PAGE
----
Alexander Herzen's own brilliance and the extraordinary circumstances of his life combine to place his memoirs among the greatest works of the modern era. Born in 1812, the illegitimate son of a wealthy Russian landowner, he became one of the most important revolutionary and intellectual figures of his time: as theorist, polemicist, propagandist, and political actor. Fifty years after his death, Lenin revered him as the father of Russian revolutionary socialism. Tolstoy said he had never met another man "with so rare a combination of scintillating brilliance and depth." His monumental autobiography is an unparalleled record of his—and his century's—remarkable life.
Herzen's story of his privileged childhood among the Russian aristocracy is lit with the insight of a great novelist. With a trained historian's sense of the interaction of people and events, he limns the grand line of revolutionary development from the earliest stirrings of Russian radicalism throughthe tumultuous ideological debates of the international. His close friends and enemies—Marx, Wagner, Mill, Bakunin, Garibaldi, Kropotkin—are brought brilliantly alive. Dwight Macdonald's knowledgeable and fluent abridgment makes this great work readily available to the modern reader.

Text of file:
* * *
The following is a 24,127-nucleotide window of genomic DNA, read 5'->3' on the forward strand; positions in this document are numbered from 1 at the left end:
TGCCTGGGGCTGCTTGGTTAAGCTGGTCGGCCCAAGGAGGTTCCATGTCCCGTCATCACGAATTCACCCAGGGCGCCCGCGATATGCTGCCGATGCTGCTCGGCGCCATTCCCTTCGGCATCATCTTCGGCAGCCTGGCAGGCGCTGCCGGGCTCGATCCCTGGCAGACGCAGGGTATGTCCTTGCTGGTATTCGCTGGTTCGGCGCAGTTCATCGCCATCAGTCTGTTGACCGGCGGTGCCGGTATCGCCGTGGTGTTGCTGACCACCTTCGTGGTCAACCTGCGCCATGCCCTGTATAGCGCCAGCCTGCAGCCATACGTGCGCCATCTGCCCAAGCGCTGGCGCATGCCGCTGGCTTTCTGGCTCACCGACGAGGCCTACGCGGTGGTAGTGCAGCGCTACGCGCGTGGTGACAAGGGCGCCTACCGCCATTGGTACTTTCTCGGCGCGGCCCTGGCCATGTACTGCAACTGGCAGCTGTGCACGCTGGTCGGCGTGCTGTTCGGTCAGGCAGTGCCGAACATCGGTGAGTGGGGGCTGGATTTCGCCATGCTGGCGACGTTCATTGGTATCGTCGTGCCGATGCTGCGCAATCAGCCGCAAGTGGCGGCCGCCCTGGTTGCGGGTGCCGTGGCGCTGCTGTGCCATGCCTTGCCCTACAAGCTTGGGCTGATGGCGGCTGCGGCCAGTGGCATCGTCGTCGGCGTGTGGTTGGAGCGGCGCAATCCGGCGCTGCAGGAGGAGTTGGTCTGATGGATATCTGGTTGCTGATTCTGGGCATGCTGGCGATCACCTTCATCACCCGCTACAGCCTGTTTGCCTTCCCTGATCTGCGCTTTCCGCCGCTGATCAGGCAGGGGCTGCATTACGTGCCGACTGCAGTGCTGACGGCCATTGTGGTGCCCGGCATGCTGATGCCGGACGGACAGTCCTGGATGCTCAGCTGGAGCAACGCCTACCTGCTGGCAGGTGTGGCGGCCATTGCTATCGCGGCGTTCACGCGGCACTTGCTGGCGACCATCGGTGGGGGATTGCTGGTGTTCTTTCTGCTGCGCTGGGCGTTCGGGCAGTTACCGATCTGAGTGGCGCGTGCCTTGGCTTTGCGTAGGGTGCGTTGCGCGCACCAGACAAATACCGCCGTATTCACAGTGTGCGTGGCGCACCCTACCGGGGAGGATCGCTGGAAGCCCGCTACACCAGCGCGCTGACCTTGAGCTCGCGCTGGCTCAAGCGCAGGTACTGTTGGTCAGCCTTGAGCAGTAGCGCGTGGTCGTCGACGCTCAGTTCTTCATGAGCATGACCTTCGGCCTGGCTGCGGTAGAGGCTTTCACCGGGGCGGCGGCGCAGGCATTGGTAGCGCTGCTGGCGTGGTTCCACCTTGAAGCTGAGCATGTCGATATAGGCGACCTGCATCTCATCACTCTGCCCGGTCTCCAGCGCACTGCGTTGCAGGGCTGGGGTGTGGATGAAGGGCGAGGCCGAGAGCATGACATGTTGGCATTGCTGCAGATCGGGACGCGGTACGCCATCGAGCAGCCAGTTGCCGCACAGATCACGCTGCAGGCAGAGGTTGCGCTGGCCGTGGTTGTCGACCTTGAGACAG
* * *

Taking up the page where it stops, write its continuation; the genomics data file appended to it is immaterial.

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"A literary masterpiece to be placed by the side of the novels by Herzen's contemporaries and countrymen, Tolstoy, Turgenev, Dostoevsky."—Sir Isaiah Berlin
"Herzen's memoirs are one of the great nineteenth-century monuments, an essential document as well as a noble piece of literature."—Philip Toynbee
Text: English, Russian (translation)
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Descripción Vintage Books, 1974. Paperback. Estado de conservación: New. Nº de ref. de la librería P110394719794